The sun rises and it is time to have breakfast. But before eating, we have to make it. Apron on, our little cook gets down to work. Bread, butter, jam, milk… Each ingredient goes from cupboard to table. As we open the book’s pages, we observe how skilfully the little girl cooks her succulent recipe step by step. Pre-readers will nonetheless read this book over and over again. It is also an invitation for the little ones to playfully take their first steps in the kitchen and to gain autonomy.
You can definitely play with food! Is that not what big chefs of all ages are up to? Using good ingredients, doing things calmly, acquiring new skills, and, most of all, enjoying the results. Making breakfast is a daily activity for any child to enjoy. As simple as it seems, it offers complex and valuable learning experiences, ranging from the acquisition of motor activities (such as opening lids, spreading, or pouring) to the development of narrative skills (such as sequencing, describing actions, establishing causal relationships). All of these are fundamental to the processes of learning how to read and how to write. Watching someone doing something is a good way to learn, yet we don’t really grasp something until we become able to explain how it works. That happens when children play. Through play cooking, the child will reproduce what they have seen adults do and the steps taken to make lunch will then be imitated by the little one.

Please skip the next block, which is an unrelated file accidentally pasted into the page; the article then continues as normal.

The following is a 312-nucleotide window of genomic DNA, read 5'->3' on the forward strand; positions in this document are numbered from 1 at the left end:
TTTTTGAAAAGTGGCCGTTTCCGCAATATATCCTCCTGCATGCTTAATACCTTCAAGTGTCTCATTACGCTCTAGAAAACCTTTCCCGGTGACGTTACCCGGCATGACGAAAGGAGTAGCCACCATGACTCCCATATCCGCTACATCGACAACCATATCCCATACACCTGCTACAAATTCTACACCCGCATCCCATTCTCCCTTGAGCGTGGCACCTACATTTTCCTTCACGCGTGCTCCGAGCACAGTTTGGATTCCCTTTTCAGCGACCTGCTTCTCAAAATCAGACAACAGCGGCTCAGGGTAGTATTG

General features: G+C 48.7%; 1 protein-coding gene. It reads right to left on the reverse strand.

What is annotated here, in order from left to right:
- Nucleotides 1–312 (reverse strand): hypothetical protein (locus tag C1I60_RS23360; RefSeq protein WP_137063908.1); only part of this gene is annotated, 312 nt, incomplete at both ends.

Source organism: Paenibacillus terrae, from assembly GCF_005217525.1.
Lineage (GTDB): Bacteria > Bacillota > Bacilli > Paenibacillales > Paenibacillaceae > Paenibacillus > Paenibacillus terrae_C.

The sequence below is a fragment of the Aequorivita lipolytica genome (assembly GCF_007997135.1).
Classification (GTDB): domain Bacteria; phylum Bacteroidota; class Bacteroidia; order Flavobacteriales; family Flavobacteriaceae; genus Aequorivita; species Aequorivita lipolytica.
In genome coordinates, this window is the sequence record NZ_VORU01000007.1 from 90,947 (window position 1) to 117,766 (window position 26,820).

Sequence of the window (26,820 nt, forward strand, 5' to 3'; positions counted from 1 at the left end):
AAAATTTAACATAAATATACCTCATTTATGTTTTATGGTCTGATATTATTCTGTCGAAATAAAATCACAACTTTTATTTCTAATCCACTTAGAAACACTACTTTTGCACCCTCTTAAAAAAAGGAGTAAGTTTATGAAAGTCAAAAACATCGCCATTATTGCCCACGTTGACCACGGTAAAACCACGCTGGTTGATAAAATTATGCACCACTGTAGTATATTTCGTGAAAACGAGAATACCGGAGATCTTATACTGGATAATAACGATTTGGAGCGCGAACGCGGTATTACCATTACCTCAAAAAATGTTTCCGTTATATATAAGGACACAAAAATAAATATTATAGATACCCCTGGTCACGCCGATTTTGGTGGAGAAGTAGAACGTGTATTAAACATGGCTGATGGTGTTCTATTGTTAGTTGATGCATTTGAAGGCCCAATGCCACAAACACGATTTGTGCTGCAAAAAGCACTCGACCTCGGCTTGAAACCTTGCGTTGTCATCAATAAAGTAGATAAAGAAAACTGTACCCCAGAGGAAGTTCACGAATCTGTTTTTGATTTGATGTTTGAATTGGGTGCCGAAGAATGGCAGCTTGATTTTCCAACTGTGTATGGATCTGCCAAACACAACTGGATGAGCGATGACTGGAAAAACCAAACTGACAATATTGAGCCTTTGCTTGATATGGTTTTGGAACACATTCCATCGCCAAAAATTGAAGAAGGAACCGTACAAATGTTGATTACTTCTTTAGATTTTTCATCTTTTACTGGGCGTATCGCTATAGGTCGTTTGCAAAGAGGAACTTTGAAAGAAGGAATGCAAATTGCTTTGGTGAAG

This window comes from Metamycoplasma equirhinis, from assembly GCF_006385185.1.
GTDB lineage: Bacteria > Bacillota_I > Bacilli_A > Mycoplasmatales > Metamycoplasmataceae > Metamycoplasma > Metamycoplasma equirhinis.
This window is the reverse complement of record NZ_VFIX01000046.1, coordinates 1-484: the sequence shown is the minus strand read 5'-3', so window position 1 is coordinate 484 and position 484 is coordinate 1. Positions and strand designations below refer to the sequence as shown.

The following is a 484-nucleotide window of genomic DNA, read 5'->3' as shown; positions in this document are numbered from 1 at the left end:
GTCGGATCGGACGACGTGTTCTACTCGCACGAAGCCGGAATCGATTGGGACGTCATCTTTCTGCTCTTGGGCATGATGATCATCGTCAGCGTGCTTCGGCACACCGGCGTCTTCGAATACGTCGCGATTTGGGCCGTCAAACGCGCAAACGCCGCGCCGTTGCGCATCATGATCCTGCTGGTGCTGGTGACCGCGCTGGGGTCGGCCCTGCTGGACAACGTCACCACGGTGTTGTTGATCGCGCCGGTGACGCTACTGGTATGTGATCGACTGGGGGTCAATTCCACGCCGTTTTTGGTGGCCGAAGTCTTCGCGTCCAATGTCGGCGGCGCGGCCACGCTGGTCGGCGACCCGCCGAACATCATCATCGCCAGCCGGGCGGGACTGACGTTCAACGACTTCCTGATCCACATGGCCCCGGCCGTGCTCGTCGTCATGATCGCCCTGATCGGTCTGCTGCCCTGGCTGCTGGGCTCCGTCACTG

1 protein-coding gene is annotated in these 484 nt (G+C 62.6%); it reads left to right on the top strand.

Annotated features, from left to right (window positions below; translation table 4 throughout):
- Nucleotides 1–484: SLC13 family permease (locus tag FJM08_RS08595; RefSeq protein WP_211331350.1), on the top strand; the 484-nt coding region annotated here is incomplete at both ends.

The search for a child’s autonomy is one of the cornerstones on which Early Childhood Education, from nursery school up to high school, is based. Autonomy in the course of life means many things, from the simplest to the most complex: from getting dressed, to reading, to preparing breakfast. Building autonomy means having faith in the abilities of children and above all taking into account the error, the doubt, and also the frustration of failing. The attempts are an important moment and facing the transition from "I don't know" to "I'm capable of” is an adventure that involves us the adults, too.
From Ediciones Modernas el Embudo comes a series of books to talk about some of these first steps: Ya sé vestirme sola (I know how to get dressed), Ya sé prepararme el desayuno (I know how to make breakfast) and soon Ya sé sacar de paseo al perro (I know how to take the dog out). Three starter basic themes: body, food, and the environment. The “Ya sé” collection will grow, even more, thanks to the expert hands of Elena Odriozola, author and illustrator of the three volumes.